“The past year has been one of the most financially challenging on record, for the city of Hamtramck, and that’s saying a lot. Due to the decline in revenues from various sources — property taxes, American Axle, GM, city of Detroit, etc. — Hamtramck has exhausted the positive fund balance that we worked so hard to build by the end of fiscal year 2011, and we’ve ended the fiscal year 2012 with a budget deficit.”
The state, however, focused not on the revenue-sharing dispute or other tax issues facing Hamtramck, but rather on the role city officials themselves have played in the crisis. In its report, the state’s financial review team noted:
“During the course of our discussions with various individuals, two key themes emerged as contributing factors to the inability of city officials to address the city’s decaying financial condition: frequent turnover in the city manager position and significant dysfunction within the City Council. Neither of these deficiencies is, in itself, financial in nature, but each appears to have contributed to the city’s financial emergency.”
The revolving door at the city manager’s office has certainly been an issue.
“Since the city was released from emergency financial management in November 2007, it has had six different individuals serve in the city manager position, in either a permanent or acting capacity. In fact, five of those individuals have served within approximately the last 12 months. Many city officials interviewed by the Review Team indicated that the frequent turnover in this key managerial and administrative position resulted in an ever-changing strategic direction within the city, which, in turn, had a profound impact upon day-to-day city operations.
“It also was noted by several city officials that the frequent turnover in the city manager position posed a considerable challenge to city staff seeking to adapt to changes in management styles and resulted in ineffective communication. For example, city and union officials expressed considerable differences of opinions regarding the amount of labor concession that had been requested and the amount of such concession that had been offered in response.”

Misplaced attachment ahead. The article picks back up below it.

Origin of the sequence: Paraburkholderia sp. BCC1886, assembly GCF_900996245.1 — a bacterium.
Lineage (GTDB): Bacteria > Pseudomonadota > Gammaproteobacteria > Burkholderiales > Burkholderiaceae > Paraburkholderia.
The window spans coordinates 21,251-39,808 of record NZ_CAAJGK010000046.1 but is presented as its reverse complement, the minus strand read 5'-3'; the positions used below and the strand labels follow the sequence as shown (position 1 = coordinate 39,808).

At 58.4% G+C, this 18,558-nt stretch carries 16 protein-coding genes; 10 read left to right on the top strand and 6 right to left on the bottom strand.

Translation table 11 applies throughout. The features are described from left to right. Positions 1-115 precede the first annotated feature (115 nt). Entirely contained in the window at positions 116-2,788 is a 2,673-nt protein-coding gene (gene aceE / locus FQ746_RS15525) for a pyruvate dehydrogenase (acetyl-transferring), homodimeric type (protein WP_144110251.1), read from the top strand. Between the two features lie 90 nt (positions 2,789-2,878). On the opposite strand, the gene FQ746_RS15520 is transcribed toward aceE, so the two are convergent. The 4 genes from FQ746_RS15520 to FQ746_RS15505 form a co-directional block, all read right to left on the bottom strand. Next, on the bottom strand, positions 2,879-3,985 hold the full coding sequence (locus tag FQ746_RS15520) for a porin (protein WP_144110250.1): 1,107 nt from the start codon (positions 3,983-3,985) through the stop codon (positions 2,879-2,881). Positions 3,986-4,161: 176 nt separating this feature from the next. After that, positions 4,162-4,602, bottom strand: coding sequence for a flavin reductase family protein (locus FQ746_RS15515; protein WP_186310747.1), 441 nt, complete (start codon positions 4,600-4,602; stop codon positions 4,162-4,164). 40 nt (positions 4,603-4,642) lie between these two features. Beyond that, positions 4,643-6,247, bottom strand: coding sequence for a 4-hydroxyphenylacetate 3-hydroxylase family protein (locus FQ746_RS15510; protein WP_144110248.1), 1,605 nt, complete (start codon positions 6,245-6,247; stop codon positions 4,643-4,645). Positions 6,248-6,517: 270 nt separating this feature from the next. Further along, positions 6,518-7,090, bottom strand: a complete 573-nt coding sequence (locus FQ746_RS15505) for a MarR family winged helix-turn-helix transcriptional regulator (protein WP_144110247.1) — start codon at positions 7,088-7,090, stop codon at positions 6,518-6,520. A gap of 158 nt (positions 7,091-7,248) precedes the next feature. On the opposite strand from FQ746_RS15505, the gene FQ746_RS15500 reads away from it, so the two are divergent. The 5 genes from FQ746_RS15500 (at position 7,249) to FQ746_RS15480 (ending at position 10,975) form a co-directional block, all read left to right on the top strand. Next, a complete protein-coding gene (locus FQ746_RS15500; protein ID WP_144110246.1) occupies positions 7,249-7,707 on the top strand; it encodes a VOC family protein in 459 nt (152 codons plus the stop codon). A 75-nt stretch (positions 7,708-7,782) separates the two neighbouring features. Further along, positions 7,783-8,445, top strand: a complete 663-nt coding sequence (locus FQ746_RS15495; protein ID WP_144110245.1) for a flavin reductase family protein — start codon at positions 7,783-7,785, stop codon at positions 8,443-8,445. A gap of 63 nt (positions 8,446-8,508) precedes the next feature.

Then there’s what the review team described as the “dysfunction” exhibited by the city’s officials.
“While several city councilmembers we interviewed seemed individually knowledgeable regarding the city’s financial condition, the members of that body seemed unable to function collectively in a coherent manner.
“City councilmembers themselves indicated that financial leadership by that body has been demonstrated only in the breach. With that assessment, we concur.”
“The review team was informed that City Council meetings are chaotic, protracted, and produce little in the way of tangible results,” according to the state’s report. “In such an environment, rational financial management is not likely to be forthcoming. Illustrative of this point is the fact that when Review Team members inquired of City Councilmembers regarding a proposed plan to address the city’s financial condition, the response from most city councilmembers was that they intended to request an emergency manager.”
In that sense, at least, the state has found a way to forge agreement among the often-fractious council members.
Whatever the source of city government’s problems, council and the mayor’s office have come together to declare the best way to address the budget crisis is to have someone with unfettered power come in, clean things up and kick some ass.
Tommy Zimmer is a Metro Times editorial intern. Send comments to firstname.lastname@example.org.